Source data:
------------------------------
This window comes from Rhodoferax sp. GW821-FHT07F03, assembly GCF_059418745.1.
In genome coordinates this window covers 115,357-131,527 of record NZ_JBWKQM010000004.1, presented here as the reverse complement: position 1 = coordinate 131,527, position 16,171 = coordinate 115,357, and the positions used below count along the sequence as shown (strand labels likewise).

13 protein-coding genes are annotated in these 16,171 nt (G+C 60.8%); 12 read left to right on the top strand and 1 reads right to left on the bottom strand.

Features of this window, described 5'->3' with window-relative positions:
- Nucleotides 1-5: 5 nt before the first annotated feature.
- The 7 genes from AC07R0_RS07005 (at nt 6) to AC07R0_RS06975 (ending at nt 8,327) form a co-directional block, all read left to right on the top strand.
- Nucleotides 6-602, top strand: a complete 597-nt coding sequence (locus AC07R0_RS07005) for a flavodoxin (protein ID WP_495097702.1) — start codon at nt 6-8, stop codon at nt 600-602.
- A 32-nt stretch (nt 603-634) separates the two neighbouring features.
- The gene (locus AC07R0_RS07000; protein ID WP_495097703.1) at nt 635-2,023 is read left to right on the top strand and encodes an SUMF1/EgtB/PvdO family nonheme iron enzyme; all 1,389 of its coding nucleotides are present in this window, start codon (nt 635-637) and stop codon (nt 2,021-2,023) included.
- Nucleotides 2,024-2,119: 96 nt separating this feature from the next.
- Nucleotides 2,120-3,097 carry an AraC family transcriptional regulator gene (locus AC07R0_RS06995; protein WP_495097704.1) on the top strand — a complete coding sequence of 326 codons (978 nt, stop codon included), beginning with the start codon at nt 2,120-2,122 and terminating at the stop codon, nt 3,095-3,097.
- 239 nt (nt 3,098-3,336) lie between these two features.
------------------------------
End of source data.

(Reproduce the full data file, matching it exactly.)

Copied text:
This window comes from Rhodoferax sp. GW821-FHT07F03, assembly GCF_059418745.1.
In genome coordinates this window covers 115,357-131,527 of record NZ_JBWKQM010000004.1, presented here as the reverse complement: position 1 = coordinate 131,527, position 16,171 = coordinate 115,357, and the positions used below count along the sequence as shown (strand labels likewise).

13 protein-coding genes are annotated in these 16,171 nt (G+C 60.8%); 12 read left to right on the top strand and 1 reads right to left on the bottom strand.

Features of this window, described 5'->3' with window-relative positions:
- Nucleotides 1-5: 5 nt before the first annotated feature.
- The 7 genes from AC07R0_RS07005 (at nt 6) to AC07R0_RS06975 (ending at nt 8,327) form a co-directional block, all read left to right on the top strand.
- Nucleotides 6-602, top strand: a complete 597-nt coding sequence (locus AC07R0_RS07005) for a flavodoxin (protein ID WP_495097702.1) — start codon at nt 6-8, stop codon at nt 600-602.
- A 32-nt stretch (nt 603-634) separates the two neighbouring features.
- The gene (locus AC07R0_RS07000; protein ID WP_495097703.1) at nt 635-2,023 is read left to right on the top strand and encodes an SUMF1/EgtB/PvdO family nonheme iron enzyme; all 1,389 of its coding nucleotides are present in this window, start codon (nt 635-637) and stop codon (nt 2,021-2,023) included.
- Nucleotides 2,024-2,119: 96 nt separating this feature from the next.
- Nucleotides 2,120-3,097 carry an AraC family transcriptional regulator gene (locus AC07R0_RS06995; protein WP_495097704.1) on the top strand — a complete coding sequence of 326 codons (978 nt, stop codon included), beginning with the start codon at nt 2,120-2,122 and terminating at the stop codon, nt 3,095-3,097.
- 239 nt (nt 3,098-3,336) lie between these two features.